Left-brain vs. right-brain hypothesis challenged but not overturned

3 Nov

A paper published in PLOS-one, argues that there is no neurophysiological basis for the claim that some people are left brained dominant while others are right brained dominant.

The researchers examined fMRI brain scans in publicly available data sets for 1011 individuals. In the video  Jeffrey S. Anderson, M.D., Ph.D. describes the work.

However, I do not believe that this definitively  refutes the notion of left brain versus right brain cognitive styles. First of all, some of the study results do not match the findings of other studies. For example:

“Similarly, we saw no differences in functional lateralization with gender. These results differ from prior studies in which significant gender differences in functional connectivity lateralization were reported . This may be due to differing methods between the two studies, including the use of short-range connectivity in one of the former reports and correction for structural asymmetries in this report. A prior study performing graph-theoretical analysis of resting state functional connectivity data using a predefined parcellation of the brain also found no significant effects of hemispheric asymmetry with gender, but reported that males tended to be more locally efficient in their right hemispheres and females tended to be more locally efficient in their left hemispheres.”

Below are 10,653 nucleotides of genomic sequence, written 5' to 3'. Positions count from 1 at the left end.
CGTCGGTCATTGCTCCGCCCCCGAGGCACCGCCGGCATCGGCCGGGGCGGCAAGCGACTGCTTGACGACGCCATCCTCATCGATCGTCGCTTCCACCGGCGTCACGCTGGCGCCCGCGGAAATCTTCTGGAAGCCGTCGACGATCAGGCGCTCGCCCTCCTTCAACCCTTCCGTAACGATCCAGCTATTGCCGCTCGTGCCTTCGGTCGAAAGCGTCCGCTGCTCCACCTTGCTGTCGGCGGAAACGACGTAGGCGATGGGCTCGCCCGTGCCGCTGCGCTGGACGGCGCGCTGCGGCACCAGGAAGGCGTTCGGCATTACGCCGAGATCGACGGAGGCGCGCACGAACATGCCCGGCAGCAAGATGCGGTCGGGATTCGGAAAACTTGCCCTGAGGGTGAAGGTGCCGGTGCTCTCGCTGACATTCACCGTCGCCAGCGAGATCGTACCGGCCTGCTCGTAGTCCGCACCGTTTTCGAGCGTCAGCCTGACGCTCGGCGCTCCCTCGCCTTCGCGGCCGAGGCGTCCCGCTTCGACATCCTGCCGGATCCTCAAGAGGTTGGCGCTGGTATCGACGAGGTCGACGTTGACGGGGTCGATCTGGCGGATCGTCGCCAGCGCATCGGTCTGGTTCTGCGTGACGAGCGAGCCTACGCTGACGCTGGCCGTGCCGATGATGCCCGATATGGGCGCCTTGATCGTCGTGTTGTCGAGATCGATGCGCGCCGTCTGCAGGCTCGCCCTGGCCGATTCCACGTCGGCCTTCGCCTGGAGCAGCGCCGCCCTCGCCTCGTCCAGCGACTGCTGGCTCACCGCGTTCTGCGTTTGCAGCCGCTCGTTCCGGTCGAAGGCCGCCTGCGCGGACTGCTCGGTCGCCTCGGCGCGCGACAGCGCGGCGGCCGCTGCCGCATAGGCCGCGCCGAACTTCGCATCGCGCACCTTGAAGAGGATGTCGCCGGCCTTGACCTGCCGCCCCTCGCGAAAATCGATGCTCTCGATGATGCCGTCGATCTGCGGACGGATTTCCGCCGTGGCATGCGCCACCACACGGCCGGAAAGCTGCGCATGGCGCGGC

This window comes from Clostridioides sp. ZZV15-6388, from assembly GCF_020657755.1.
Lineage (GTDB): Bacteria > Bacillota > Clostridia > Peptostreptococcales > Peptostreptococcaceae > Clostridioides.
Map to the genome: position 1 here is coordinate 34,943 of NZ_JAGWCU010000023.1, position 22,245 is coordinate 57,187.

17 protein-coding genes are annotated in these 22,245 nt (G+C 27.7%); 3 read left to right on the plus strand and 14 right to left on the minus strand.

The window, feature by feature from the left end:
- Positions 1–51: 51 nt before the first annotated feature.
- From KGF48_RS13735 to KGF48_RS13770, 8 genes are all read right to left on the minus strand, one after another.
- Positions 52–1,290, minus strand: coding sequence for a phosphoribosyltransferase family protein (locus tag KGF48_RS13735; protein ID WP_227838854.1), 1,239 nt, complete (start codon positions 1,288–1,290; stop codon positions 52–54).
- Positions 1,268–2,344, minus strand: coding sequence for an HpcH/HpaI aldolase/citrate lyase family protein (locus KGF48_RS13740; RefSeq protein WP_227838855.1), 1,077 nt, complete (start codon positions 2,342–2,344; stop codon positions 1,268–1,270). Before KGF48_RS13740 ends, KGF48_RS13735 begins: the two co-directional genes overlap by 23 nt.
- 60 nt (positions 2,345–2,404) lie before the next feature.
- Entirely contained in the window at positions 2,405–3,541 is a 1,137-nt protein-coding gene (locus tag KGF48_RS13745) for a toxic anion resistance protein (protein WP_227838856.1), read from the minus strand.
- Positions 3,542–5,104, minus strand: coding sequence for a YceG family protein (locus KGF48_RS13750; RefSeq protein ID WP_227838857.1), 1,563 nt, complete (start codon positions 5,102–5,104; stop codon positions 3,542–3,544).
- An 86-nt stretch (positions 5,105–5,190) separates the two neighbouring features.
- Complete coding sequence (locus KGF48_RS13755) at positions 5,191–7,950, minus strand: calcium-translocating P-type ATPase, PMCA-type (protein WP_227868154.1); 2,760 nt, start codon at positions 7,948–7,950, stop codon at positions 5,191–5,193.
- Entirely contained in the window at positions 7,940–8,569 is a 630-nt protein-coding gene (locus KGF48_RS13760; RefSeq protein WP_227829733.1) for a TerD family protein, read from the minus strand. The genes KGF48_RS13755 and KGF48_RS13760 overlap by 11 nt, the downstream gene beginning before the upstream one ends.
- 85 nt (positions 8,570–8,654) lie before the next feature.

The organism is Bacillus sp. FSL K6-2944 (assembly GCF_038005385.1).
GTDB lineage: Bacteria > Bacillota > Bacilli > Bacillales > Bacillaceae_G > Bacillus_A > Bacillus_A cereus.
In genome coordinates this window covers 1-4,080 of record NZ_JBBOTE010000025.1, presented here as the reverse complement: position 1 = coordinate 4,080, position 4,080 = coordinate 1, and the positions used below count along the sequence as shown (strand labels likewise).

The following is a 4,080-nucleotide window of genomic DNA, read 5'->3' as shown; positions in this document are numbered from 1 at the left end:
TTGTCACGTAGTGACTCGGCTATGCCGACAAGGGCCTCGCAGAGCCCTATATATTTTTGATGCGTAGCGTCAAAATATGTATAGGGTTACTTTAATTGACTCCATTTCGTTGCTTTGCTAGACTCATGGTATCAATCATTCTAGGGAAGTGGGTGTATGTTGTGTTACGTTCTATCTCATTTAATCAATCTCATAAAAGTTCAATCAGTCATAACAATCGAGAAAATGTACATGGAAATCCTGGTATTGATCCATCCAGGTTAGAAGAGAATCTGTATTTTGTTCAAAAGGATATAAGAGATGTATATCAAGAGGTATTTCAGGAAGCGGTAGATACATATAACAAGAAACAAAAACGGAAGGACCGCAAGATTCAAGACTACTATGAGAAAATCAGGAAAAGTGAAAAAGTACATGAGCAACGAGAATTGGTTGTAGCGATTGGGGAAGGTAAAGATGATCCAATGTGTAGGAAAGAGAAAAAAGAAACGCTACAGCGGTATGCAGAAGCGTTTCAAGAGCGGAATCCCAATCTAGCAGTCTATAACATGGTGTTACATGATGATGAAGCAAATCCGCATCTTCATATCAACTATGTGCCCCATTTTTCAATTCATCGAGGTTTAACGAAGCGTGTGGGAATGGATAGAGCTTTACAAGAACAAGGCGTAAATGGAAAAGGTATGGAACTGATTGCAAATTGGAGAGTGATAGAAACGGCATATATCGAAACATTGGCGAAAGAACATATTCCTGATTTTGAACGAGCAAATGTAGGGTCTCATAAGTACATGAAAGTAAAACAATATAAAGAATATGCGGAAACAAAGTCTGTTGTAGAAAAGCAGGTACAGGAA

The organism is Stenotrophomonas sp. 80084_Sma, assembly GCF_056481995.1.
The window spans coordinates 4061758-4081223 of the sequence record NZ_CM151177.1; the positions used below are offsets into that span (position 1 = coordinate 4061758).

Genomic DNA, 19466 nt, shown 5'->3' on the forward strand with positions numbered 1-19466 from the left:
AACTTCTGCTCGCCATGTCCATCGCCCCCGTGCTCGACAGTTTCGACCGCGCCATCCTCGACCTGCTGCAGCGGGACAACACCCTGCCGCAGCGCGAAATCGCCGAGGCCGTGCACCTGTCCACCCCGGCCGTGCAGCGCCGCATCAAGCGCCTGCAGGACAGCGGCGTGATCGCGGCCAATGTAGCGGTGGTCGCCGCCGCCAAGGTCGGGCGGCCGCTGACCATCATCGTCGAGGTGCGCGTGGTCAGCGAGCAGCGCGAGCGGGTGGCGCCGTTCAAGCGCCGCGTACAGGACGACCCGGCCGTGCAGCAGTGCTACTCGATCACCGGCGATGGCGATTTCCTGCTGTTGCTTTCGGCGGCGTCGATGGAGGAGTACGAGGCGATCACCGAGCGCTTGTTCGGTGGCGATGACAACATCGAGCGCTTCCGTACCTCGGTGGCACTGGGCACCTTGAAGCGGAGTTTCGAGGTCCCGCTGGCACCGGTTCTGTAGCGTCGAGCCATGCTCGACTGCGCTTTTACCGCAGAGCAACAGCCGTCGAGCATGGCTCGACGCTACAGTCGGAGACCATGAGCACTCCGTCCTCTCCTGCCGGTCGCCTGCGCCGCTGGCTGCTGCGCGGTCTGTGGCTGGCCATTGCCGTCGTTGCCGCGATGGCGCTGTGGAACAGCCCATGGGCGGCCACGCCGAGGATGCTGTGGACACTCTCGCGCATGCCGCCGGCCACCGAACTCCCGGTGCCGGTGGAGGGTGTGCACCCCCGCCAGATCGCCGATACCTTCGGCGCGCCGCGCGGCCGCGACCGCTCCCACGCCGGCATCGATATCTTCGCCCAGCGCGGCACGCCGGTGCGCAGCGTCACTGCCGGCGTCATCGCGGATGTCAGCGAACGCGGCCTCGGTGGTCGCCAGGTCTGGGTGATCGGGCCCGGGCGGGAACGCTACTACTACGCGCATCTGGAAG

In addition, the study does acknowledge the existence of some lateralized functions:

“Our data is broadly consistent with previous studies regarding the spatial distribution of lateralization of functional connectivity. We find that brain regions showing consistently strong left-lateralization include classical language regions (Broca Area, Wernicke Area, lateral premotor, and anterior supplementary motor areas). MNI coordinates associated with greatest left-lateralization match closely those reported in task-based fMRI studies of language [32]. Broca and Wernicke Areas have been shown to comprise a distributed language network, predominantly left-lateralized, in their functional connections and include both adjacent cortical as well as subcortical regions”

Critically, the paper did not look at any of the behavioral correlates that are supposed to be related to left vs right brain dominance. Here is a paper that looked at EEG activity and found behavioral correlates to a psychometric measure of brain dominance.

And there are many other studies that do show  relationships between brain asymmetries and individual differences in behavior.

Thus, while we will many stories in coming days about left-right brain dominance being debunked, in my mind, the question is still open.

2 Responses to “Left-brain vs. right-brain hypothesis challenged but not overturned”

  1. TCY December 14, 2013 at 2:01 pm #

    can i know the 1st example is come from where ?? thank you=)

    • jecgenovese December 14, 2013 at 5:44 pm #

      I am sorry I don’t understand your question, could you rephrase it?

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